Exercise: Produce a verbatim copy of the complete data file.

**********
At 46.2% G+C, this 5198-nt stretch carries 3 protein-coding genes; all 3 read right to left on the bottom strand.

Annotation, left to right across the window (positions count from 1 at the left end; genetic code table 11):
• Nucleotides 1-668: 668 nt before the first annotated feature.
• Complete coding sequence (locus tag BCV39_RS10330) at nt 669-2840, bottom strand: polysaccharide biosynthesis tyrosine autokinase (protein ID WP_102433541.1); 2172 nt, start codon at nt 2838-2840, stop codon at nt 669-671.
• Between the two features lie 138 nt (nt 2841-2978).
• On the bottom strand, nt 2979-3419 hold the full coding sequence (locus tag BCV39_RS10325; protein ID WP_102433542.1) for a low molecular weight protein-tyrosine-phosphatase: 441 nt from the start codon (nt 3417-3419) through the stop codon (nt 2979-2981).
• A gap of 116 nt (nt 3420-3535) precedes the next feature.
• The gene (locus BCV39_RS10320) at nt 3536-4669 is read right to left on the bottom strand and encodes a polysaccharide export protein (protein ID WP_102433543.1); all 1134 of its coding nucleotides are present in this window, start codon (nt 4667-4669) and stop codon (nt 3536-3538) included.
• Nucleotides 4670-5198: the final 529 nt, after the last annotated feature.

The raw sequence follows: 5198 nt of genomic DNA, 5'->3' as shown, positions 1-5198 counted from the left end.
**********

At 46.2% G+C, this 5198-nt stretch carries 3 protein-coding genes; all 3 read right to left on the bottom strand.

Annotation, left to right across the window (positions count from 1 at the left end; genetic code table 11):
• Nucleotides 1-668: 668 nt before the first annotated feature.
• Complete coding sequence (locus tag BCV39_RS10330) at nt 669-2840, bottom strand: polysaccharide biosynthesis tyrosine autokinase (protein ID WP_102433541.1); 2172 nt, start codon at nt 2838-2840, stop codon at nt 669-671.
• Between the two features lie 138 nt (nt 2841-2978).
• On the bottom strand, nt 2979-3419 hold the full coding sequence (locus tag BCV39_RS10325; protein ID WP_102433542.1) for a low molecular weight protein-tyrosine-phosphatase: 441 nt from the start codon (nt 3417-3419) through the stop codon (nt 2979-2981).
• A gap of 116 nt (nt 3420-3535) precedes the next feature.
• The gene (locus BCV39_RS10320) at nt 3536-4669 is read right to left on the bottom strand and encodes a polysaccharide export protein (protein ID WP_102433543.1); all 1134 of its coding nucleotides are present in this window, start codon (nt 4667-4669) and stop codon (nt 3536-3538) included.
• Nucleotides 4670-5198: the final 529 nt, after the last annotated feature.

The raw sequence follows: 5198 nt of genomic DNA, 5'->3' as shown, positions 1-5198 counted from the left end.